Evangelicals are more Catholic than they think
January 19, 2015
The Trinity (oil on canvas), Tintoretto, Jacopo Robusti (1518-94) / Galleria Sabauda, Turin, Italy / The Bridgeman Art Library
As a statement about the making of church doctrine, that comment might not sound too startling, and it is quite obvious to Catholic and Orthodox believers. But it does point to a major paradox in the thinking of that numerous and influential section of the world’s Christians who are evangelicals. Surprised, and even shocked, as they might be to hear it, they are in fact far more Catholic than they might ever have thought.
Evangelicals pride themselves on their reliance on Scripture alone, the core Reformation doctrine of sola scriptura. If you look at evangelical debates, the question will soon arise: how do you ground this in scripture? Give me chapter and verse!
But here’s the problem. Evangelicals believe absolutely in core doctrines of faith that cannot be derived simply from scripture, but rather grow out of church tradition. Once you have formulated the belief, you can if you wish cherry-pick Biblical verses to support it, but you would never have reached the position through scripture alone.
The obvious example is the Trinity itself, which evangelicals regard as a fundamental belief for anyone claiming Christian credentials. Yet it is not found in the Bible. The only scriptural support it ever had was the so-called Johannine Comma, an explicitly Trinitarian line in 1 John 5: 7-8, which is consecrated in the text of the King James Bible of 1611. Unfortunately, scholars have known for centuries that those words were inserted much later into the original text, and no serious writer would today cite it as authentic.
Losing the Comma poses no difficulty for anyone believing in the Trinity, which is an idea very deeply rooted indeed in church tradition. The doctrine was certainly held by Christian believers in the second century, especially by Apostolic Fathers such as Ignatius and Justin Martyr. To speak of church tradition does not, of course, mean that such later figures invented doctrines for their own sinister purposes. Rather, as Catholic and Orthodox theologians have always held, the church was, and is guided by the Holy Spirit. But without such a belief in the power of continuing tradition, how can anyone justify the doctrine of the Trinity?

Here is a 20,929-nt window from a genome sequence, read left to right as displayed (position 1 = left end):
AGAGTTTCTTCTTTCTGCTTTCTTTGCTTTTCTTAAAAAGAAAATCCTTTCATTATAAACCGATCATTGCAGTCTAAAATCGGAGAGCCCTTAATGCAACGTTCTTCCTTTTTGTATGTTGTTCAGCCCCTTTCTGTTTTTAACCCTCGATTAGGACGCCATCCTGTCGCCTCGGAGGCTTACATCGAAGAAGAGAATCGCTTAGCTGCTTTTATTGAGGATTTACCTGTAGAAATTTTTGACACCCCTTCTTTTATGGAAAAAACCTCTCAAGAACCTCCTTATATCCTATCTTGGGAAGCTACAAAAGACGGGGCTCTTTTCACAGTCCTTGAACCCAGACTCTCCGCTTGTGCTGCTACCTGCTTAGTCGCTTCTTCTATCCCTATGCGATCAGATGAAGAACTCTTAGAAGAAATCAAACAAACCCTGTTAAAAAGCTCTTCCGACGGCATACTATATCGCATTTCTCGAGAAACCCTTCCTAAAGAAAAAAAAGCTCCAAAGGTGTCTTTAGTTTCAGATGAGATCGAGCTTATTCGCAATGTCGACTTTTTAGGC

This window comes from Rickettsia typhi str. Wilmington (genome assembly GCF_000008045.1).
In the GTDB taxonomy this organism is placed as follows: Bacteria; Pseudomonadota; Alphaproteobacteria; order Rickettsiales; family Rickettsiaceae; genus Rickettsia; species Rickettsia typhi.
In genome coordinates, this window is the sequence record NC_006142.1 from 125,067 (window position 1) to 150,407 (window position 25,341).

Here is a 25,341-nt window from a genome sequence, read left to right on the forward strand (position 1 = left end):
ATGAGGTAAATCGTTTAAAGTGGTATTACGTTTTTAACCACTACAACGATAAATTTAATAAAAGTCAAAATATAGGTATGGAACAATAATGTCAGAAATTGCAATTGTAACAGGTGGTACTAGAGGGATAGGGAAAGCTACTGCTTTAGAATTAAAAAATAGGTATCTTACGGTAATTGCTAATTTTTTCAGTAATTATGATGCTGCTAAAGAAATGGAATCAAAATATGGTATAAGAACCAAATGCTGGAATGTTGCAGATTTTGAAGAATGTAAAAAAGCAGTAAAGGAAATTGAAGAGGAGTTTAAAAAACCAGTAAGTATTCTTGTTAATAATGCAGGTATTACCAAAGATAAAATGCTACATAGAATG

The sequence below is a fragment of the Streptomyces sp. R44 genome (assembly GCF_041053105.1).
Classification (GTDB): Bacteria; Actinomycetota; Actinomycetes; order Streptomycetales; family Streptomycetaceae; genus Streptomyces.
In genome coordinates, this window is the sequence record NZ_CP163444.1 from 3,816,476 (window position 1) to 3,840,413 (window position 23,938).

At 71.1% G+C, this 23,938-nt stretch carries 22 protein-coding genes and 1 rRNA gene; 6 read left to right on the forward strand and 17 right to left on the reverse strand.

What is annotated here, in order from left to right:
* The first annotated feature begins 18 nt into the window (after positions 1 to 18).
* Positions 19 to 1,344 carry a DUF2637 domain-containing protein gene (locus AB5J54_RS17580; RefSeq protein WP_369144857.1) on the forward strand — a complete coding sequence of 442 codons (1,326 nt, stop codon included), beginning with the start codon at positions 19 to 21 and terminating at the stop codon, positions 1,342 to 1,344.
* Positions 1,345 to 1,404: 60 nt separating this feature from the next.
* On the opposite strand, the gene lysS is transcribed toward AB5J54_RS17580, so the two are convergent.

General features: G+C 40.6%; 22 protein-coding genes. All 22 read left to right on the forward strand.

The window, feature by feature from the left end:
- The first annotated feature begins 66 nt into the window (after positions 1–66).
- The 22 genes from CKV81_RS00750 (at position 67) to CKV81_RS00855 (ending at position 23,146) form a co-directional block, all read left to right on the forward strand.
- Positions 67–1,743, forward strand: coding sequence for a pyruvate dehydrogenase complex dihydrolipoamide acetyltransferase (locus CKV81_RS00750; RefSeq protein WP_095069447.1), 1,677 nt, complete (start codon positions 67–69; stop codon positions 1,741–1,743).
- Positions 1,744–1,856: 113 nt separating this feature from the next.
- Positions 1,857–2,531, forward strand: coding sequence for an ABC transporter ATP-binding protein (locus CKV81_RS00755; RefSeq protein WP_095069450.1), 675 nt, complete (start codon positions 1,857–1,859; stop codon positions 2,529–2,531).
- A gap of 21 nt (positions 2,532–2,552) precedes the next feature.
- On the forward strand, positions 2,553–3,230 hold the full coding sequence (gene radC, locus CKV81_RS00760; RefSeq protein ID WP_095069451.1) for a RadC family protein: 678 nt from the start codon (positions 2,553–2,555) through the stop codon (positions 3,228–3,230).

No church tradition, no Trinity.
Scarcely less fundamental for evangelicals is the belief in Christ’s Incarnation. The New Testament certainly allows us to form ideas of Christ’s divinity, and his becoming human. Relying on those Biblical texts, though, gave early believers huge leeway in how they defined the relationship between human and divine. Was Christ literally God walking on earth in human guise? Did divinity descend on Jesus at some moment in his earthly life, presumably at his Baptism, only to leave him at the Crucifixion? Christians argued about these complex doctrines for centuries, and settled them only at the Council of Chalcedon in 451 AD. In other words, the doctrine was settled by debate within the Church, on the basis of scripture and tradition, but under the guidance of the Spirit.
No church tradition, then, no doctrine of Incarnation.
Protestants have always held the early church in high esteem, and distinguished evangelical scholars publish learned works on the early Fathers. The evangelical press IVP has, for instance, presented a wonderful series of volumes under the title Ancient Christian Commentary on Scripture. Having said this, evangelicals still balk at using the wisdom of the early Church to establish doctrine.
But suppose they do acknowledge reality, and admit that key doctrines like the Trinity are in fact grounded on the traditions of that early Church. How do they define “early”? Do they see the workings of the Spirit still in action before the Council of Nicea in 325, or might they extend that latitude to the time of Chalcedon in 451, as they must if they are to accept the Incarnation? If they accept the ideas of St. Augustine as authoritative, then that takes us well into the fifth century.
If they venture into the fourth and fifth centuries, though, they are looking at a church that might, to them, look disturbingly medieval and even Catholic. This was very much a hierarchical church with strong ideas about the status of clergy, and definite rules about clerical celibacy and monasticism. From the second century, moreover, ideas about the exalted role of the Virgin Mary were becoming ever more popular and mainstream in the church. Are they then any less authoritative than doctrines like the Trinity?
So why not Mary?
Evangelicals, then, should be more explicit about how they are prepared to use tradition. In raising this point, I am not seeking to embarrass evangelicals, but rather to suggest that Christians of all shades are already far closer to doctrinal unity that they might think.
Philip Jenkins is a Distinguished Professor of History at Baylor University and author of The Great and Holy War: How World War I Became a Religious Crusade.